Stony Brook, NY, United States
Stony Brook, NY, United States

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Cinca N.,University of Barcelona | Isalgue A.,Polytechnic University of Catalonia | Fernandez J.,University of Barcelona | Sampath S.,Center for Thermal Spray Research
Materials Science Forum | Year: 2013

Vacuum Plasma Spraying (VPS) has been used to produce coatings onto steel substrates. This work deals with the study of splat morphology of the NiTi alloy sprayed by VPS onto different substrates (aluminium, copper, stainless steel, glass and alumina). All the previous characteristics are discussed in terms of wettability and thermal conductivities regarding the rapid cooling involved in the process. Although identical conditions were used during thermal spraying, a wide variety of splat formations were observed; commonly, slushy or splash/disc splats are formed depending on whether the particles have partially or fully melted. The thermal effusivity of the substrate material, which is a measure of its ability to exchange thermal energy with its surroundings, seems to play an important role promoting more or less spreading. The higher the thermal effusivity is, the more rapidly the splats are cooled, thus starting the solidification before they come to rest and, changing their morphology. © (2013) Trans Tech Publications, Switzerland.


Dwivedi G.,Center for Thermal Spray Research | Dwivedi G.,State University of New York at Stony Brook | Viswanathan V.,Center for Thermal Spray Research | Sampath S.,Center for Thermal Spray Research
Advanced Materials and Processes | Year: 2013

Challenges with thermal barrier coatings (TBC) used in integrated gasification combined cycles (IGCC) for power generation become prominent because these turbines operate under higher moisture conditions than that in natural gas turbines. The composition of these impurities and deposited particles varies and shows significant distribution in quantity. Turbines are derated or operated at lower temperatures to extend service life in such varied environments, resulting in lower turbine efficiency. This requires development of advanced TBCs to ensure turbine sustainability at higher operating conditions. Ongoing research at the Center for Thermal Spray Research at Stony Brook University is addressing these challenges through a multilayer solution enabled via advanced processing. Air born particles ingested into the turbine can cause erosion and large exfoliation resulting in thinning of TBCs. The reduction in TBC thickness causes an increase in bond- coat temperature, which, in turn, accelerates bond coat oxidation leading to TBC failure.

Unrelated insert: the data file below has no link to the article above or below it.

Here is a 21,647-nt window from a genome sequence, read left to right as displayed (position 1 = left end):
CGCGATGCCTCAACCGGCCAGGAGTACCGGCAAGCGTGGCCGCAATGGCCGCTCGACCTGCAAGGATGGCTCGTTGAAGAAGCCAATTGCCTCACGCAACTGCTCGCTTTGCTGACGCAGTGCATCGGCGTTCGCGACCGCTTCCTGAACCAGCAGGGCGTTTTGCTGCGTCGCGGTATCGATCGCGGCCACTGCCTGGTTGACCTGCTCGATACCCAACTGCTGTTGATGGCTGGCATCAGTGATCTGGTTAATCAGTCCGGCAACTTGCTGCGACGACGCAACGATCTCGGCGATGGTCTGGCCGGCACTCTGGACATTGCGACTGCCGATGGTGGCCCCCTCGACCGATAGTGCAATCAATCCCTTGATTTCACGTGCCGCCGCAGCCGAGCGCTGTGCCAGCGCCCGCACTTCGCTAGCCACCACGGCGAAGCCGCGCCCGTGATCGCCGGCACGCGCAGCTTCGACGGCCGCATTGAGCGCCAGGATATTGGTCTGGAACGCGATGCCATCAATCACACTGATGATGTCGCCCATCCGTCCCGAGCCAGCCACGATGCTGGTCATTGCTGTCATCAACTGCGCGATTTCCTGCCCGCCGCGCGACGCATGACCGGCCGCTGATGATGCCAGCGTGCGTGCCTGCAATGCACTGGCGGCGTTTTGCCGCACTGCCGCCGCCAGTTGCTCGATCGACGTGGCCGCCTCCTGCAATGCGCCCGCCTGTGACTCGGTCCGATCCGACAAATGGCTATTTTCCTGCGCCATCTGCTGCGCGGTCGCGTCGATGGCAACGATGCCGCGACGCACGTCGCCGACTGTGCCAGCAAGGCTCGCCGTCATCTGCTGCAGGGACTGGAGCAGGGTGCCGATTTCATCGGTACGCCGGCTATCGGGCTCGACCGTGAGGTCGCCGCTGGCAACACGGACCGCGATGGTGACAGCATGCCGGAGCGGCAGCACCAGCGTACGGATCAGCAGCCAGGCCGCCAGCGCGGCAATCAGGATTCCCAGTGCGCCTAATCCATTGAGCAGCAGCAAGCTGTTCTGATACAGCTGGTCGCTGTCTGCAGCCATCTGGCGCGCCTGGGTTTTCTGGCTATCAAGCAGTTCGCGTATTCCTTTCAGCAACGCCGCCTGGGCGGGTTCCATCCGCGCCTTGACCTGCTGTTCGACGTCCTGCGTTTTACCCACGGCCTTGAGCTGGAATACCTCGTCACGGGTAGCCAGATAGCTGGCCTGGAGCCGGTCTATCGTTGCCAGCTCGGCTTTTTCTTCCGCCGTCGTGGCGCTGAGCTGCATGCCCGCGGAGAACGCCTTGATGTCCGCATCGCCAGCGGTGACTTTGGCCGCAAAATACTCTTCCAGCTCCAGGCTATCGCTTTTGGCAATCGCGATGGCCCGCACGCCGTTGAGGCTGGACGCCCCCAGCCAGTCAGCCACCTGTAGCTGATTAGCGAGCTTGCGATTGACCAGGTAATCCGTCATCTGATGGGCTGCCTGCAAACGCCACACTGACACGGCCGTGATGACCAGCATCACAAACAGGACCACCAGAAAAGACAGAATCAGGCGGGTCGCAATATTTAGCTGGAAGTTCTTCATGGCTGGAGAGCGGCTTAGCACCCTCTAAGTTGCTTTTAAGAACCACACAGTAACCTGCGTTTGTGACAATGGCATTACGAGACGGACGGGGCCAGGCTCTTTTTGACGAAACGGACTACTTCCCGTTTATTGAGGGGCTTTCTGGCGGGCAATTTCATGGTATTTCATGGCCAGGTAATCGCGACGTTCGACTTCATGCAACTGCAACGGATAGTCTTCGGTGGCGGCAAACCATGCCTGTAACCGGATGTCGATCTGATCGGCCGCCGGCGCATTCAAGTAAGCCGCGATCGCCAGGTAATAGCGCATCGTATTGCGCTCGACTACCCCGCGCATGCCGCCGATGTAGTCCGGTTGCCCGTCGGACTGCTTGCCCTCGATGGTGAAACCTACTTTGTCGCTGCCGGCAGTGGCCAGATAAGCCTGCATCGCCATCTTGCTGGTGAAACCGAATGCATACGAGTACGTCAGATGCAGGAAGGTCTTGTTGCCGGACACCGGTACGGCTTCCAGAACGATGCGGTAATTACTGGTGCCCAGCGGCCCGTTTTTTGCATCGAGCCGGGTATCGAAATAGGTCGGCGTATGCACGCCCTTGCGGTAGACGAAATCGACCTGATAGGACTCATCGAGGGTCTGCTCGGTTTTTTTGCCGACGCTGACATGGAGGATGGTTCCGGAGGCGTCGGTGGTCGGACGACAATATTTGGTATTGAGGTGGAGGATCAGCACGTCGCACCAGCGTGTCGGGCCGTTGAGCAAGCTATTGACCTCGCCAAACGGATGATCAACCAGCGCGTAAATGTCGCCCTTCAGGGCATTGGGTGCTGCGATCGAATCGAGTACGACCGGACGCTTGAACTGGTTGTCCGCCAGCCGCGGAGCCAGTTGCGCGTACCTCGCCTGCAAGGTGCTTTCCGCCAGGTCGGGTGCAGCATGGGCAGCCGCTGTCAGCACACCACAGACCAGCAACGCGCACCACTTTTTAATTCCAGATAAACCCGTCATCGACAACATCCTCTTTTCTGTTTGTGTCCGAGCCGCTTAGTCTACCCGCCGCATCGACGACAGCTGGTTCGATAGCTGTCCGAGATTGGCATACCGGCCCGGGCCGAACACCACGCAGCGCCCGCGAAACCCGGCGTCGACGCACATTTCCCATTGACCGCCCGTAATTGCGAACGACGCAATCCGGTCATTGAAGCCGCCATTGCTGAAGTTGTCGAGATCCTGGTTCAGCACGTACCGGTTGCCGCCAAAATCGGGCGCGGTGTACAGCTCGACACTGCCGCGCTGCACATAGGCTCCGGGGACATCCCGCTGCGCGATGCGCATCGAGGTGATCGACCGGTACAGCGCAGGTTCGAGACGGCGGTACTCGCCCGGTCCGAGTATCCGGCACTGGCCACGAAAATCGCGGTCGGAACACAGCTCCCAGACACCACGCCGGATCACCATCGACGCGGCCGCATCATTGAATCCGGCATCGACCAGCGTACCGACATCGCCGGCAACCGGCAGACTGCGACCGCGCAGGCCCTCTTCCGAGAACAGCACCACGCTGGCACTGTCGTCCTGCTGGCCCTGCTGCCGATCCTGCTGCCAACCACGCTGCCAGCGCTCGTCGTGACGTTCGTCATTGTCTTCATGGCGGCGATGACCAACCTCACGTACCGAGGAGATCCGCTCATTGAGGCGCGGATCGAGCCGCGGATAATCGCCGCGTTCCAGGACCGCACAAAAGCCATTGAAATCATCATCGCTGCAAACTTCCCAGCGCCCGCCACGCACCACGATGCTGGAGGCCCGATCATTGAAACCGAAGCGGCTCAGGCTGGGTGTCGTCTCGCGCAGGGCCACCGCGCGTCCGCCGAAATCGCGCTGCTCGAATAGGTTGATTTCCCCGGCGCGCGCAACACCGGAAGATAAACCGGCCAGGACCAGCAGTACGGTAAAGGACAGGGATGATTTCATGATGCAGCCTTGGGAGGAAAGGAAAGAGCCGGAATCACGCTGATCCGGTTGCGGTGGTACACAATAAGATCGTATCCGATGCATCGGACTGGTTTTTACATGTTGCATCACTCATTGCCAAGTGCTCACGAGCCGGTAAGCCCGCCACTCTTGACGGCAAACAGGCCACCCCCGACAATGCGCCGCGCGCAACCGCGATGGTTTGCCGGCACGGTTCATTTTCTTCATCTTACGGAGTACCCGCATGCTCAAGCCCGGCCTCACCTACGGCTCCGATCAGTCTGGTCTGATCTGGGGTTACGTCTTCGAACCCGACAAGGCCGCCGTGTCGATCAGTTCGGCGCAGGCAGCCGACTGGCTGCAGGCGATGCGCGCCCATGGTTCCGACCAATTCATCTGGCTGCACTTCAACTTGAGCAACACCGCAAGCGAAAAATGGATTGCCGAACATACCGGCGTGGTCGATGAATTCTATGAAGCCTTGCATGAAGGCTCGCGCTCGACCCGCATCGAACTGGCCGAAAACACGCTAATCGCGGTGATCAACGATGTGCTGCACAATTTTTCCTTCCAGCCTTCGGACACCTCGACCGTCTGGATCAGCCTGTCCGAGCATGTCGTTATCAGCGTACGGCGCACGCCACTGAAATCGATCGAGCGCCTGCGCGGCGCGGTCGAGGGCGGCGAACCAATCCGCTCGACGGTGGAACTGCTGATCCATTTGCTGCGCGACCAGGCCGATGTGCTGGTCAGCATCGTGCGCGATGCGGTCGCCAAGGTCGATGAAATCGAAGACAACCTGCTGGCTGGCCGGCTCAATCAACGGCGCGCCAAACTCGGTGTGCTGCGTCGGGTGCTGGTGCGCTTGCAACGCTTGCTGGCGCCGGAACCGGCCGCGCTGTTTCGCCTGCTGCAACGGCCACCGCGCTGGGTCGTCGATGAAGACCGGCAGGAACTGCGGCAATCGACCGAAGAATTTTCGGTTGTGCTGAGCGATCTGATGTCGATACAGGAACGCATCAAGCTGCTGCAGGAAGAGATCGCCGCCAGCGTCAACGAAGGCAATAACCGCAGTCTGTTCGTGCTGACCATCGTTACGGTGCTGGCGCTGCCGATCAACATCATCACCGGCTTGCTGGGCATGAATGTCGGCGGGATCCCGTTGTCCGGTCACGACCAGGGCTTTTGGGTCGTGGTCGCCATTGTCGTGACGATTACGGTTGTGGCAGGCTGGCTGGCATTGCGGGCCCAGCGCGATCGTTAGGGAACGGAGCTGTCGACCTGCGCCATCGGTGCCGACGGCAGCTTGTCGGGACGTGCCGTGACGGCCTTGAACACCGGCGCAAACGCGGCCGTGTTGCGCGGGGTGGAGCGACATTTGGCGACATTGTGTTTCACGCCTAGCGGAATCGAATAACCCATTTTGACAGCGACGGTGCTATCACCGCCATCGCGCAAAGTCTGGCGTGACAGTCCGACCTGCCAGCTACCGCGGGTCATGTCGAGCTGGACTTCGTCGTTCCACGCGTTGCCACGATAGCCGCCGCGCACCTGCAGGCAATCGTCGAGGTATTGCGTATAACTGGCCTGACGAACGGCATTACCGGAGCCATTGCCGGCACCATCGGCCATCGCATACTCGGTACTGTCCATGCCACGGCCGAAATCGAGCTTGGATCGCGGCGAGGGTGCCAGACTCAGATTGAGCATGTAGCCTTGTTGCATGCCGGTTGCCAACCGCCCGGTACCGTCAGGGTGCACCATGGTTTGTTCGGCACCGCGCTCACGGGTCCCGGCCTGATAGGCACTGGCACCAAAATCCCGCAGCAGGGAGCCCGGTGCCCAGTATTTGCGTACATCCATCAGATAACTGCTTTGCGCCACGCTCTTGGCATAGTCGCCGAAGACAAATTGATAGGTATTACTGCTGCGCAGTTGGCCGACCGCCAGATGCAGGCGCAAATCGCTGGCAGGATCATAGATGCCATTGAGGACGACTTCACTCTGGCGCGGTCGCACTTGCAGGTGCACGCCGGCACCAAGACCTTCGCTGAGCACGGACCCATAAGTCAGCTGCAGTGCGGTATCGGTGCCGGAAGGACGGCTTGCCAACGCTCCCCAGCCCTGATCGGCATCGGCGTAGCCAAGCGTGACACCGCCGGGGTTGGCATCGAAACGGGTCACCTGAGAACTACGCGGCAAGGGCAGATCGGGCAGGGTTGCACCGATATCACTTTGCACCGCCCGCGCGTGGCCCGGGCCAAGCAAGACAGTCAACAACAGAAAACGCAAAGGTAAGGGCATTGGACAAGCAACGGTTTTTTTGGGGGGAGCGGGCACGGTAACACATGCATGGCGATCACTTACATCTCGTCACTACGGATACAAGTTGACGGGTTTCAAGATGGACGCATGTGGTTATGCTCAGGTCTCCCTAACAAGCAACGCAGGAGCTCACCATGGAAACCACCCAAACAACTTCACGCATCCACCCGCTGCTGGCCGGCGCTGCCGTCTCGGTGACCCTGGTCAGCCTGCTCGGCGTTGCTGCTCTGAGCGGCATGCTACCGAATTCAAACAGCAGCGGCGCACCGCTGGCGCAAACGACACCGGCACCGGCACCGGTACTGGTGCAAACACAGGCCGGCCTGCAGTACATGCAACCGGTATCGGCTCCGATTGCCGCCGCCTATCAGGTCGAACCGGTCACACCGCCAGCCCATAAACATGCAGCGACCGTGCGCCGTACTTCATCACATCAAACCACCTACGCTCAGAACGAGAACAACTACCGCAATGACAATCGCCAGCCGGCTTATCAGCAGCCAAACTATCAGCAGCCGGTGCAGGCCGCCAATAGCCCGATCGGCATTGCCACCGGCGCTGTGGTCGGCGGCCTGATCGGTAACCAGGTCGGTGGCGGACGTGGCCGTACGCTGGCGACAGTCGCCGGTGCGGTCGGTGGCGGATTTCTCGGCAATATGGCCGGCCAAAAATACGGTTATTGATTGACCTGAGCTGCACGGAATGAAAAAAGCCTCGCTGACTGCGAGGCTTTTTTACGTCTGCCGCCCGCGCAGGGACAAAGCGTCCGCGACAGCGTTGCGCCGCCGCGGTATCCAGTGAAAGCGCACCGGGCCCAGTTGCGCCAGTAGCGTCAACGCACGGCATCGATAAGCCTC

Ghabchi A.,VTT Technical Research Center of Finland | Ghabchi A.,Center for Thermal Spray Research | Ghabchi A.,Boeing Company | Rombouts M.,Flemish Institute for Technological Research | And 2 more authors.
Tribology - Materials, Surfaces and Interfaces | Year: 2013

Laser cladded coatings have been used extensively to extend the service life of components exposed to severe abrasive wear. One of the main wear resistant materials used in laser cladding is ceramic-metallic composite. Despite extensive use of this class of material, there is very limited knowledge regarding mechanical degradation mechanisms, such as cracking and plastic deformation, under different wear conditions. In this investigation a mixture of nickel alloy and tungsten carbide powders were used to deposit the coating. Two types of tungsten carbide powders with spherical and angular carbides were employed. The microstructures of the coatings were analysed thoroughly by optical microscopy, electron probe microanalysis and wavelength dispersive spectrometry. Failure and cracking mechanisms of laser cladded coatings under normal and tangential loading were systematically investigated using scratch testing. In the nickel alloy matrix, fine mixed secondary carbides were formed due to partial dissolution and formation of the secondary tungsten carbide during laser cladding. These secondary carbides were rich in chromium, tungsten and nickel and had a blocky and/or bar-like shape. Failure mechanisms associated with scratch testing were dependent on the microstructure and carbide morphology, applied stress and location of carbide particles with regard to the scratch groove. Owing to the high binder mean free path between the carbide particles, plastic deformation of the binder was the dominant failure mechanism. Additionally, partial or whole fragmentation of carbides, carbide/ binder interface cracking and limited binder fracture were observed. © 2013 W. S. Maney & Son Ltd.